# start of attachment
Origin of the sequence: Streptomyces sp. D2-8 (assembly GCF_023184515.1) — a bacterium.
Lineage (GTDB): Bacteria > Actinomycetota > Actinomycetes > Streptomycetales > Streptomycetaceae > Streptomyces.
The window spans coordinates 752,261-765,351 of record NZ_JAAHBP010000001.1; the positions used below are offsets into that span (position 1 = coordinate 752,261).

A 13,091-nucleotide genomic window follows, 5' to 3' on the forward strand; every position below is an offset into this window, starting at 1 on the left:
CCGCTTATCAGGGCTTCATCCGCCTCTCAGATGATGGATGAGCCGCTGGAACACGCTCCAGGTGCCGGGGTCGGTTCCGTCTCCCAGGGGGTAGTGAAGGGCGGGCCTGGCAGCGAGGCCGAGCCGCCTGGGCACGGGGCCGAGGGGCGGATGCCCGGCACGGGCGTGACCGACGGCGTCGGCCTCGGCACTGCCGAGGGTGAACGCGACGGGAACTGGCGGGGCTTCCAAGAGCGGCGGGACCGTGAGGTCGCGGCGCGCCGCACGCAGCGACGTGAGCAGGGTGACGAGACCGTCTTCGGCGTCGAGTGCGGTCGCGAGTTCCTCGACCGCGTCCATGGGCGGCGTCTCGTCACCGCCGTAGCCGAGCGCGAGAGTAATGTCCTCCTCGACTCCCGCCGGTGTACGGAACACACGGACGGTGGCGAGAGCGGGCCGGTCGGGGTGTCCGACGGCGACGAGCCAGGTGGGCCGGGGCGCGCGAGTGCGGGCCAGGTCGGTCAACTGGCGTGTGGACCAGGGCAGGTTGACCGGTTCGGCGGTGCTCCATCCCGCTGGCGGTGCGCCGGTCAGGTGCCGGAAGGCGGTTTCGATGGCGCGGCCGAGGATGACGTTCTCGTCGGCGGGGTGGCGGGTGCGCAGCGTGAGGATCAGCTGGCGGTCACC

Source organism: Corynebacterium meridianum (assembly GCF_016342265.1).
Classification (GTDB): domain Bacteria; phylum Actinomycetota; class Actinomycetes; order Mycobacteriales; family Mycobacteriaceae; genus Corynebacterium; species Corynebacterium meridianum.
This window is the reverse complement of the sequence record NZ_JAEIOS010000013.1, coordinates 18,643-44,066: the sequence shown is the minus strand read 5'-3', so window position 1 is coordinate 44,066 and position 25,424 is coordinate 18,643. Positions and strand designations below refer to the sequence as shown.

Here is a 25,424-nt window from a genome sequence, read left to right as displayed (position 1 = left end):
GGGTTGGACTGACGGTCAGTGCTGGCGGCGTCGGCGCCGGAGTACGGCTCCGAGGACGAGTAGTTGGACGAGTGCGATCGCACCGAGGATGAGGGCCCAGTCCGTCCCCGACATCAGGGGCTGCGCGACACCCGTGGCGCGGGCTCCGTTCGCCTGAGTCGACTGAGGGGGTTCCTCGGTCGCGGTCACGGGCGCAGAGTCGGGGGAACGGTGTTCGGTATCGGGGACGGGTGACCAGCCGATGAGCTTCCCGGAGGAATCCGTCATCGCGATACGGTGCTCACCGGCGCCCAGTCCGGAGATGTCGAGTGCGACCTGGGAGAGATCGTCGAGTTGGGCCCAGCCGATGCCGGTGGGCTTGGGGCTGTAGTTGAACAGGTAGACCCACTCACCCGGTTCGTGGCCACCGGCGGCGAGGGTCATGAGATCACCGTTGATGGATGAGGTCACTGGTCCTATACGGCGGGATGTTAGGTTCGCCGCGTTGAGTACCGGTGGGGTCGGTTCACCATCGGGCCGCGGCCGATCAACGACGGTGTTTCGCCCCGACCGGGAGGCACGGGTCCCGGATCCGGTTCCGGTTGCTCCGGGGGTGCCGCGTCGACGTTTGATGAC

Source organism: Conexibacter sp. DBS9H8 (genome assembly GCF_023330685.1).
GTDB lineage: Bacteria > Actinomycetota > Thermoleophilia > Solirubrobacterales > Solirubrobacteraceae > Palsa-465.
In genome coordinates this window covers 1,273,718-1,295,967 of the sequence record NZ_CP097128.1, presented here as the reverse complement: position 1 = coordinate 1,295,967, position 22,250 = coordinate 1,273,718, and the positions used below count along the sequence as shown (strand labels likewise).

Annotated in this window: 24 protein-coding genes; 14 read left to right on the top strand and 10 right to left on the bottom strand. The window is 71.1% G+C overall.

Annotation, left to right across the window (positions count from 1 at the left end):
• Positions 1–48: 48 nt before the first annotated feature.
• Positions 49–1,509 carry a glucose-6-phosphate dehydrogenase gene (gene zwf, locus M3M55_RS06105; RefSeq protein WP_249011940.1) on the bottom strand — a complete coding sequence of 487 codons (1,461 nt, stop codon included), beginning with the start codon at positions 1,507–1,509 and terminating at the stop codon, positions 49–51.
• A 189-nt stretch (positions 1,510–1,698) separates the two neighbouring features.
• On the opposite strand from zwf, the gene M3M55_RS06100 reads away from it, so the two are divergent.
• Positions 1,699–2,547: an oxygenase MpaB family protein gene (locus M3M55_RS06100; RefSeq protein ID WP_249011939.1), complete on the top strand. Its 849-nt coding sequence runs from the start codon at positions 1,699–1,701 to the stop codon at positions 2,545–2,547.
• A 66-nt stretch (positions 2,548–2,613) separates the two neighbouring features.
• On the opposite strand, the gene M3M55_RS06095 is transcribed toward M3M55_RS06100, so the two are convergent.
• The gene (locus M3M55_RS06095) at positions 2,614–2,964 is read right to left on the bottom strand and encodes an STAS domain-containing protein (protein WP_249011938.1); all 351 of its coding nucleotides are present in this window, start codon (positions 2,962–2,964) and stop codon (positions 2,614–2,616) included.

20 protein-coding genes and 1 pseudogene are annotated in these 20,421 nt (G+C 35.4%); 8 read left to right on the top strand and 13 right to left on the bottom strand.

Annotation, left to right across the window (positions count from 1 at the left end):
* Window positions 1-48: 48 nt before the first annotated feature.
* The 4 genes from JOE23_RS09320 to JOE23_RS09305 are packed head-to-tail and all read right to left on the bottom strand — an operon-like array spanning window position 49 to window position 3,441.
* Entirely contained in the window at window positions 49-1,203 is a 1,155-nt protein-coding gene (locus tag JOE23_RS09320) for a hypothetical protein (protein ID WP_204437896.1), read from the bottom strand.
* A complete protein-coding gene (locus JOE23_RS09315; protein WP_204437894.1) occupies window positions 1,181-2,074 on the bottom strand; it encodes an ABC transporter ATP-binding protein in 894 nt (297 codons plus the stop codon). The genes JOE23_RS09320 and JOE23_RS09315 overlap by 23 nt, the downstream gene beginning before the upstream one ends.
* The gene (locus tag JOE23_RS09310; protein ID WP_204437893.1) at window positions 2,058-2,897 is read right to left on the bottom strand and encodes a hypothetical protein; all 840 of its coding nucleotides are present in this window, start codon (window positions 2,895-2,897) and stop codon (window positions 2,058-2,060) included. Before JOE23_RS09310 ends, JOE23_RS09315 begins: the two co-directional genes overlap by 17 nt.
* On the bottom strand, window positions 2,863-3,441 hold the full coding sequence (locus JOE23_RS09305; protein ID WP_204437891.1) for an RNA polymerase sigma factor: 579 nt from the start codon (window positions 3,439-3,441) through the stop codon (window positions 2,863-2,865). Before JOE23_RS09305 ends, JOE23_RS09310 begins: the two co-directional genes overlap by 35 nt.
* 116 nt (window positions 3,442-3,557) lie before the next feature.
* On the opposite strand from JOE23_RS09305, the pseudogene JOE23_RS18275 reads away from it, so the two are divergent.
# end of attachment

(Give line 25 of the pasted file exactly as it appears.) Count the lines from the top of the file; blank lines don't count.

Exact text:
Annotation, left to right across the window (positions count from 1 at the left end):